States and construction companies forced to cope with stopgap federal bills that provided transportation funding on the installment plan now have a bit more breathing room. The Hiring Incentives to Restore Employment (HIRE) Act, signed into law on March 18, includes yet another highway-transit extension. But this one stretches through December, and these days, that almost qualifies as a long-term bill. State and industry officials would much rather have a multiyear measure, but in this election-shortened year, the nine-month bill appears to be the best they will get.

New law also bolsters Highway Trust Fund with $19.5-billion transfer from general fund.
New law also bolsters Highway Trust Fund with $19.5-billion transfer from general fund.

The HIRE Act has several positive provisions for construction, most of them focused on transportation. Besides authorizing highway and transit programs through Dec. 31, the new statute adds $19.5 billion to strengthen the unsteady Highway Trust Fund and also restores highway funding to its 2009 level.

The HIRE Act will stabilize the highway market through 2010’s busy building period, says Jay Hansen, National Asphalt Pavement Association vice president for government affairs. “It means states can kick loose the projects for this construction season,” he says. Appropriations were in place, Hansen notes, “but we needed the extension, and we needed the fix of the Highway Trust Fund for the states to proceed with these projects.”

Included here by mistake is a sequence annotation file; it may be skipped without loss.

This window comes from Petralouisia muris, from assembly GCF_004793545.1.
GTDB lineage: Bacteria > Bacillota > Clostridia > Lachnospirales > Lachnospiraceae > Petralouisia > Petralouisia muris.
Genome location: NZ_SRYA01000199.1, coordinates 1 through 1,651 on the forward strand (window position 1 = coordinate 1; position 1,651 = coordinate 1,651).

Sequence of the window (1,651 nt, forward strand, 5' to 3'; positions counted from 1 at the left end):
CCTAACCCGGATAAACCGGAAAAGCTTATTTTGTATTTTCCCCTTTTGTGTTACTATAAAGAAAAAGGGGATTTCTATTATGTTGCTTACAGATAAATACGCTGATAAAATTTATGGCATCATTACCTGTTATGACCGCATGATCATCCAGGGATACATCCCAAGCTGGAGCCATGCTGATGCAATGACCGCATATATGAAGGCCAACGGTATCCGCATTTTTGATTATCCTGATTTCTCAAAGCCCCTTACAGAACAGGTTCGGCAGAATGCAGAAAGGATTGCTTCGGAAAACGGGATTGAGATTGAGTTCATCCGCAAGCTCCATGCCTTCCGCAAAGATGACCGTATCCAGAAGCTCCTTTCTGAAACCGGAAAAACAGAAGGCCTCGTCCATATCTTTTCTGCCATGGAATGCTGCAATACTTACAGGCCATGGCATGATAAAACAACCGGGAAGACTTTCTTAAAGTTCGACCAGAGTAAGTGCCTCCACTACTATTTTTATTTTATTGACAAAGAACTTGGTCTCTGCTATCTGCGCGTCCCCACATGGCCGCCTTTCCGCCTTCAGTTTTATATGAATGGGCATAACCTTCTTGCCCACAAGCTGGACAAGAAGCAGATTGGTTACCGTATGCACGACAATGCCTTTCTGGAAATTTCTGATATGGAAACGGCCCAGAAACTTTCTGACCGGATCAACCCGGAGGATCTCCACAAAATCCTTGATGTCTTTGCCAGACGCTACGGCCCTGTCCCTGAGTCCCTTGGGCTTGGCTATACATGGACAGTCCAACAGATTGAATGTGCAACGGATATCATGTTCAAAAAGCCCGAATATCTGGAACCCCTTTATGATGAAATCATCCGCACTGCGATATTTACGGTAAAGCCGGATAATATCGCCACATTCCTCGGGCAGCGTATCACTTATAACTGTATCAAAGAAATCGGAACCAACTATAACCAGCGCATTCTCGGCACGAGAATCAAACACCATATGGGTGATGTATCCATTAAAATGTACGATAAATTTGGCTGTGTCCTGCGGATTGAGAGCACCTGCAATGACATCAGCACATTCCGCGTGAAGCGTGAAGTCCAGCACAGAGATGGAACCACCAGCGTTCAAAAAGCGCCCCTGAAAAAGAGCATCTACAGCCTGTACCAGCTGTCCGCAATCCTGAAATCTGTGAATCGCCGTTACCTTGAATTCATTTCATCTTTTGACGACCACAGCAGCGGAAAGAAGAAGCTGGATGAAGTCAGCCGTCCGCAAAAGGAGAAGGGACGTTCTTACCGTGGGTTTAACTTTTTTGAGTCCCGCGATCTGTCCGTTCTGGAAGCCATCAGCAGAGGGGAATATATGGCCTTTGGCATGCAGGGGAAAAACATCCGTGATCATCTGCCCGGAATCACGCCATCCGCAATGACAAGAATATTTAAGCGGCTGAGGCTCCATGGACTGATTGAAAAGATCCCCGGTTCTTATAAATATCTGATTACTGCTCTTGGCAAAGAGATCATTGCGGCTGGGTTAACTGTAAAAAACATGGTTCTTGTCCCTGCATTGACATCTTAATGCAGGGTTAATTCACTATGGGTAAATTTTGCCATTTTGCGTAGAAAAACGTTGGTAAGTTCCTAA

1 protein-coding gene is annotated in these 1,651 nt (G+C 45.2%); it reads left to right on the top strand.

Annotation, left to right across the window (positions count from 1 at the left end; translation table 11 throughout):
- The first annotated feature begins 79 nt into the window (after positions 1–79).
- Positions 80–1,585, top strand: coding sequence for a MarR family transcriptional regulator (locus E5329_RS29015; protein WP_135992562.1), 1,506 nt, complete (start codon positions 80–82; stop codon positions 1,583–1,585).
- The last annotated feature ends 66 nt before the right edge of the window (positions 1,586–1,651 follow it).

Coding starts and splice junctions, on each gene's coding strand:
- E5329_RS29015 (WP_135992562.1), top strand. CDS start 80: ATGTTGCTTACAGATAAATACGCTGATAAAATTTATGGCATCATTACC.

The new law bolsters the trust fund by transferring $19.5 billion from the general fund. That is more than enough to avert a $9-billion trust-fund shortfall that had been expected this summer. Of the $19.5 billion, $14.7 billion goes to the trust fund’s highway account and $4.8 billion to its mass-transit account.

In another plus for the trust fund, the HIRE Act directs the general fund to take over the trust fund’s responsibility for the cost of certain users who are exempt from federal motor-fuels taxes.

Senate Environment and Public Works Committee Chairman Barbara Boxer (D-Calif.) says that under the new legislation, state agencies won’t have to worry that, “when they wake up in the morning, there won’t be money in the Highway Trust Fund.”

It has been an understandable worry. The HIRE Act is the third trust-fund bailout in less than two years—$8 billion was shifted from the general fund in September 2008 and $7 billion last August.

The new measure also restores highway obligations to their 2009 levels by canceling previous obligation-authority rescissions. Since Oct. 1, those cuts had trimmed total federal road obligations by about $1 billion a month, compared with 2009 amounts.

In addition, the package expands the federally subsidized Build America Bonds program to apply to school construction and energy projects.

It also gives companies an exemption from paying Social Security payroll taxes for hiring those unemployed at least 60 days. That exemption extends through Dec. 31.